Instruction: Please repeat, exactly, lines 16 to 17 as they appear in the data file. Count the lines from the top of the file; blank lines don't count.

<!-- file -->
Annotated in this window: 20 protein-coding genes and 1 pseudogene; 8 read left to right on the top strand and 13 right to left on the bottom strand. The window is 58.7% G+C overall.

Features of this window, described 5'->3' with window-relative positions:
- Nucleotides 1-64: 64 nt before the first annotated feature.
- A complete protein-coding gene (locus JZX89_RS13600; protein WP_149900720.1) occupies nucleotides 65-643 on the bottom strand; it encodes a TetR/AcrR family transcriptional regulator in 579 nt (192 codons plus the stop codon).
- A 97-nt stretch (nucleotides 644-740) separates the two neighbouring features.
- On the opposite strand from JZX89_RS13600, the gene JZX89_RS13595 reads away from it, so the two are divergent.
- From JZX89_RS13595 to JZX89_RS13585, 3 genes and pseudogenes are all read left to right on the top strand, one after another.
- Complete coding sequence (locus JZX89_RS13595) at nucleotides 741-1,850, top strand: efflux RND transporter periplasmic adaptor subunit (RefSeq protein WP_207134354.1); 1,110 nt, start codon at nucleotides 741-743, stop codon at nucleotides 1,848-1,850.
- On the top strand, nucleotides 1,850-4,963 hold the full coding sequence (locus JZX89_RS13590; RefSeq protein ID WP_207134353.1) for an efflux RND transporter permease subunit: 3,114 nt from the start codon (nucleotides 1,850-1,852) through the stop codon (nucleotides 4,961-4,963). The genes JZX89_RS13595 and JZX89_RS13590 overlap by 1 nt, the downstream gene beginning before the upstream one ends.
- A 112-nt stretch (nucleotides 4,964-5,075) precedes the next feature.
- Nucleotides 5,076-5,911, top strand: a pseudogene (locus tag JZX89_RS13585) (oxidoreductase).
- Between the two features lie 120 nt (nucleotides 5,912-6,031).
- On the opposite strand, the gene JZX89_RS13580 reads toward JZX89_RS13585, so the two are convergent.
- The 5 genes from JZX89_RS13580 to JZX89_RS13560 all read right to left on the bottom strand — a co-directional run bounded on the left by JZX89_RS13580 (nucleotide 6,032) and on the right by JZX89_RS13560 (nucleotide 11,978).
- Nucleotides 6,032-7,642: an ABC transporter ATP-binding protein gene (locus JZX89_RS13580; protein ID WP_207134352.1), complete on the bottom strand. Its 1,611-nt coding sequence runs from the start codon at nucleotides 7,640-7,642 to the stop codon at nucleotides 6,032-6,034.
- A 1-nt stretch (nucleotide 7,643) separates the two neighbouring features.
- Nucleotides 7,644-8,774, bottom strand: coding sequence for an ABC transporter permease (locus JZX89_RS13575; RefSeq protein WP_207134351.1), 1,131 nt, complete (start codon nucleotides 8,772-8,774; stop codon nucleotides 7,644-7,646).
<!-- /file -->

- A 1-nt stretch (nucleotide 7,643) separates the two neighbouring features.
- Nucleotides 7,644-8,774, bottom strand: coding sequence for an ABC transporter permease (locus JZX89_RS13575; RefSeq protein WP_207134351.1), 1,131 nt, complete (start codon nucleotides 8,772-8,774; stop codon nucleotides 7,644-7,646).